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How we treat different types of scars

How we treat different types of scars
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A scar is your body’s repair mechanism, made up of collagen fibres that stitch areas of skin together. A scar is not brand new regular skin, like for like, but a sort of patch that behaves differently. For example, hair doesn’t usually grow out of scars, and scars can get sunburnt because they can’t produce melanin. 

The size and depth of a scar depend on the original injury to the skin. When just the top layer of skin cells is damaged, you’ll likely get like for like skin repair; for example, a child’s graze tends to heal entirely with fresh skin and no scarring. An abrasion is a superficial wound. Deeper wounds require your body to patch up the gap with collagen fibres. 

How types of scars look as they age

At first, scars tend to be pink or red, and as they age, they will lighten or darken. Scars almost always look different to your normal skin, but they can blend in or gradually disappear over time. 

Scars are usually flat, though some scarring can be raised. The scar’s surface might be texturally different from other surrounding skin. 

Some scars respond very well to scar treatments, while others are trickier. 

types of scars - treatments

Scars that restrict movement

Sometimes scars heal a little tight, restricting movement. Scars that need a bit of loosening up can benefit from our collagen remodelling treatments, such as micro-needling. While we can’t remove the collagen (unless surgical excision is an option for your scar), we can reshape it, making it less prominent and less restrictive. 

Raised scars (keloid scarring, hypertrophic scars)

If your body made a lot of collagen to fill the injury site, you might end up with a scar that bulges above your other skin, also known as a keloid scar or hypertrophic scar. 

Keloid scars are different to other scars in that if you are susceptible, a big scar can appear for minor reasons, such as getting your ears pierced, a picked pimple or a scratch, and spread. 

When it comes to understanding keloid vs hypertrophic scars, keloid scars spread while hypertrophic scars do not. They’re just raised. Hypertrophic scar treatment differs from keloid scar treatment, which requires significant care to avoid further trauma to the skin and an increase in the scar. 

Raised acne scars can also appear since acne can create a unique situation inside the skin, whereby scars can vary considerably. 

Pitted scars

Sunken, depressed or pitted scarring can occur when the wound is associated with inflammation, such as acne or chickenpox. A cavity develops under the skin, which leaves a dip in the surface once it heals. These sunken scars create a slight shadow on the skin. 

Acne scar treatments vary depending on the type of scar (pitted, rolling, etc.). Talk to your dermatologist at ENRICH Clinic in Melbourne, and we’ll explain which types of acne scars you have and how to best treat them. 

Proper wound care to help prevent scarring

How you deal with a wound after an injury can make a difference in how healing progresses and the scar looks. We aren’t always thinking about how a wound will heal when it first occurs, but remembering a few essential items can help minimise scarring.

Always keep a wound clean and free from infection. You can use antimicrobial solutions such as iodine or alcohol and wash the wound gently with soap and water. Avoid harsh agents that could further inflame your wound.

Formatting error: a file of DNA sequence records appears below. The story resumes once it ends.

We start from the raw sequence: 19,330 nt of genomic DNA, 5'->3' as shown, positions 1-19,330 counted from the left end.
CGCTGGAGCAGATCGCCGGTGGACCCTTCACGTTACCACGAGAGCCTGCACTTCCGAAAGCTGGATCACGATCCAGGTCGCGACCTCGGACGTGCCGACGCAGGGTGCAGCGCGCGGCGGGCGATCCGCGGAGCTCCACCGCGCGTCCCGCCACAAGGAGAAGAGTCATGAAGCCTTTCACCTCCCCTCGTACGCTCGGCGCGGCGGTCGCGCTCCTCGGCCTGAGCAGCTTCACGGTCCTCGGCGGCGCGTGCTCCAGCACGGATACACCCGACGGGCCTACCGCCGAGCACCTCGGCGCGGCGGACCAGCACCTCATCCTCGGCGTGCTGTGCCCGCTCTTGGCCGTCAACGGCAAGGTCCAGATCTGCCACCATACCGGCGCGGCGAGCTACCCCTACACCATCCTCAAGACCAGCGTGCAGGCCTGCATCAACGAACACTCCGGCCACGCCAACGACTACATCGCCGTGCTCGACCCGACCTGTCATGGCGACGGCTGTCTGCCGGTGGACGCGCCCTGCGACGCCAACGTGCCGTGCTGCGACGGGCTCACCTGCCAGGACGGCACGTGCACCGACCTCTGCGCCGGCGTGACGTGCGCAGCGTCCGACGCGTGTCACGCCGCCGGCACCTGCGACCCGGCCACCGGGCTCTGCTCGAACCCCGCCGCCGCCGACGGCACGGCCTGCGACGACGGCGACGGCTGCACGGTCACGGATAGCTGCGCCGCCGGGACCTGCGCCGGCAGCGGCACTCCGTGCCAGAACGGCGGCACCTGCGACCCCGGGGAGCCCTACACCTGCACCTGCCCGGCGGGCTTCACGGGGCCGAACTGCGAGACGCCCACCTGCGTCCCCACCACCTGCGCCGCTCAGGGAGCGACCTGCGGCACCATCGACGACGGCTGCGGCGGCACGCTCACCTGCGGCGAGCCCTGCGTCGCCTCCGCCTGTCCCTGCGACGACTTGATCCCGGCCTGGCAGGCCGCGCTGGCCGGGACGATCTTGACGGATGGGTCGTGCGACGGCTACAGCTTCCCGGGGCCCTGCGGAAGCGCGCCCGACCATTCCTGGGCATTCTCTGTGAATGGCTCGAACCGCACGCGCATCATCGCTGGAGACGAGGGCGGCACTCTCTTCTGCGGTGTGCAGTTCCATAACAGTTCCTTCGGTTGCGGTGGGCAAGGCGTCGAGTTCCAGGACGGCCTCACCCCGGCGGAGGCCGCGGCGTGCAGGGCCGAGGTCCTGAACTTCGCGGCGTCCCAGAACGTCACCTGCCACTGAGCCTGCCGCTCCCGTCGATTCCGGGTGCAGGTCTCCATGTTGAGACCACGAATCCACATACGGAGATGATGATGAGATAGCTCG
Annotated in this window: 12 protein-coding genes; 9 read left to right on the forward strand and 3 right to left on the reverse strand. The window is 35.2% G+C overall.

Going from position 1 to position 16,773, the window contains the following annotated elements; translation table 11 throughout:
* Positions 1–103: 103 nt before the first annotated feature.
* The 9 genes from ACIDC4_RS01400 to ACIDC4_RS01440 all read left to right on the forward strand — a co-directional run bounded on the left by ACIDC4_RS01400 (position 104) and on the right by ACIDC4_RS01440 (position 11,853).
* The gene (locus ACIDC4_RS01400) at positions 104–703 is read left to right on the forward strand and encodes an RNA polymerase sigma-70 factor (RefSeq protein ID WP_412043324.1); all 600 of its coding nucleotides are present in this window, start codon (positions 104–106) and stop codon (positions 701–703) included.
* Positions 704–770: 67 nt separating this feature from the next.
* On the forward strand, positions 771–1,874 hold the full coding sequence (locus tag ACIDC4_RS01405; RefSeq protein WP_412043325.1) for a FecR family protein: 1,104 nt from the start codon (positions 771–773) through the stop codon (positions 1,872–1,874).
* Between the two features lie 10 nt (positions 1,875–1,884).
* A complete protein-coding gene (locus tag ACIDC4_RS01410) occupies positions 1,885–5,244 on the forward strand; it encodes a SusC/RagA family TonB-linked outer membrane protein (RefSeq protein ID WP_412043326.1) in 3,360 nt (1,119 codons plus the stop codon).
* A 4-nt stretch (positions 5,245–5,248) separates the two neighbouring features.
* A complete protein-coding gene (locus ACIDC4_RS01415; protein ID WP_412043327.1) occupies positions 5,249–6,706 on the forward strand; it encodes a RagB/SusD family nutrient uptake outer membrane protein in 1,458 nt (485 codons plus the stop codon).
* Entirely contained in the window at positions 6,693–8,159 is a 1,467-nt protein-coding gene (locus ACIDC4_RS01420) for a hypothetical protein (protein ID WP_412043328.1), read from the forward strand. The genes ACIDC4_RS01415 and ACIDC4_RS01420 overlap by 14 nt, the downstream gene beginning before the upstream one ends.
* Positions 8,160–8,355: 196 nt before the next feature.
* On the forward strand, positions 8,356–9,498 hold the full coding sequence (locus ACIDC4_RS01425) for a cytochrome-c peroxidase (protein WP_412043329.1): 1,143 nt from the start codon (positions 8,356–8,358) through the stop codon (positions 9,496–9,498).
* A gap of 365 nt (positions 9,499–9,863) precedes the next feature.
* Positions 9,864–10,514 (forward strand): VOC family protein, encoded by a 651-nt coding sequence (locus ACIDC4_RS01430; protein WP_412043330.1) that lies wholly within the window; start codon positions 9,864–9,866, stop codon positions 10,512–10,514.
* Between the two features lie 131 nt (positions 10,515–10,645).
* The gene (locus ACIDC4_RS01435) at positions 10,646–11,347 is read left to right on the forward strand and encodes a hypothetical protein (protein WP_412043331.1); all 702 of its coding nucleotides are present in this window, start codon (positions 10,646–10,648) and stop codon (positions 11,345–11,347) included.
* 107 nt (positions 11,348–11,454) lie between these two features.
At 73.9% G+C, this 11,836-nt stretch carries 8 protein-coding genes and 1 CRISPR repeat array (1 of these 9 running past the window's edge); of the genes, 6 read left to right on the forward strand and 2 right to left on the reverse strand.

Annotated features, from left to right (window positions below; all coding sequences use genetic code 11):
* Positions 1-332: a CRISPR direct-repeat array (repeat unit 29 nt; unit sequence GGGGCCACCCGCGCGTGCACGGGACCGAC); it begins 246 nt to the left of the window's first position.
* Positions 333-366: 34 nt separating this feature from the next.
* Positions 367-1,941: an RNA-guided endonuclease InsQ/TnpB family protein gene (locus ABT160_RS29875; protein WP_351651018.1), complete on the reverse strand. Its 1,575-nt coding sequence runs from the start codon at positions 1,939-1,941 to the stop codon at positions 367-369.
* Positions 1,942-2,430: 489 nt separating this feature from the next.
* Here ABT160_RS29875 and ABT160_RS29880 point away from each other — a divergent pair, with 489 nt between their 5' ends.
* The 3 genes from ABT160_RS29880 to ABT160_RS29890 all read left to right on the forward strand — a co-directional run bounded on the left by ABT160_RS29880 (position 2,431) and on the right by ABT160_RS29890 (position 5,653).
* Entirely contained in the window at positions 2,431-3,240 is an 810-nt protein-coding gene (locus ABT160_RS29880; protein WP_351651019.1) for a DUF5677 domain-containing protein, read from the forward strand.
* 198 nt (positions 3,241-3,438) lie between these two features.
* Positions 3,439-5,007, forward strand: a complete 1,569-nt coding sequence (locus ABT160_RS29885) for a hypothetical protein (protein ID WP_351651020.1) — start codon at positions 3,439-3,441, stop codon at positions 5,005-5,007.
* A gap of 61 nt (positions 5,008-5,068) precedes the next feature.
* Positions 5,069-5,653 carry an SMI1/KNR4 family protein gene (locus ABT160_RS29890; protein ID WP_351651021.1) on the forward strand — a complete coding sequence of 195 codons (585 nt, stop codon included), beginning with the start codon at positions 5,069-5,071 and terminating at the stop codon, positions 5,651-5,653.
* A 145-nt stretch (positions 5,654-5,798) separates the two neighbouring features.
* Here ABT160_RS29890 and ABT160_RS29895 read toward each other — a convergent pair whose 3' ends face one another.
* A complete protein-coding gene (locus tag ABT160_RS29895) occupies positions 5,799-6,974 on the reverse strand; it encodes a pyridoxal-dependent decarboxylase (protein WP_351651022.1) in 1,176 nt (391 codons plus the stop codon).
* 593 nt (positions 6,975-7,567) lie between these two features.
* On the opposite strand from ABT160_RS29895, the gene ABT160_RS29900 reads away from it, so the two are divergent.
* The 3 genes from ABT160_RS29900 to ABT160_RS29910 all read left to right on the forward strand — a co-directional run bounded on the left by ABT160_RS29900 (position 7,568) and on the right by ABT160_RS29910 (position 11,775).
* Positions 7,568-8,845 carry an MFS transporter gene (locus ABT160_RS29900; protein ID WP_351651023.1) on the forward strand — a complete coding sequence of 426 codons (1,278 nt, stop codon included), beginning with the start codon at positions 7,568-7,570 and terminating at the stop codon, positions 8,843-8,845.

After cleaning and drying the wound, apply a barrier ointment to help keep the wound flexible such as pawpaw ointment or Vaseline. This moisture can be a pleasant relief from tight scabbing, particularly on flexible body areas like the knees or elbows. 

Check with a medical professional to see if you need stitches. Stitches can make a huge difference in terms of scar size since if you draw together the sides of a wound, your body doesn’t have to fill such a big gap with the scar. 

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Taking care of scars

Every scar is different with a unique location, size, shape and depth. Getting good advice from your healthcare provider regarding wound healing is recommended, with care possibly involving massaging vitamin E oil or another cream into the scar and using other topical treatments to reduce the risk of infection. 

Keep scars from the sun – the collagen fibres do not contain melanin and thus cannot protect themselves. Scars increase your risk of skin cancer, so be sun smart. 

If a scar is causing you grief, see an experienced dermatologist at ENRICH Clinic in Melbourne for advice and treatment. 

Reducing the prominence of scars with treatment and scar removal 

We usually can’t altogether remove scars, as they are a permanent mark on our body, but we have a handful of effective strategies to minimise the appearance of scarring

Scars can be a reminder of an event you would rather put behind you, so efforts to reduce their appearance can be very healing. At ENRICH Clinic in Melbourne, we understand scarring can be difficult to live with and work hard with our patients to remove, fade, shrink or remodel all types of scarring. 

The type of treatment we recommend will depend on the scars we’re dealing with. Treatments range from laser and radiofrequency to micro-needling but can involve several effective treatment strategies. 

Get in touch to talk over your scarring, and we’ll put together a plan to help you feel better in the skin you’re in. 

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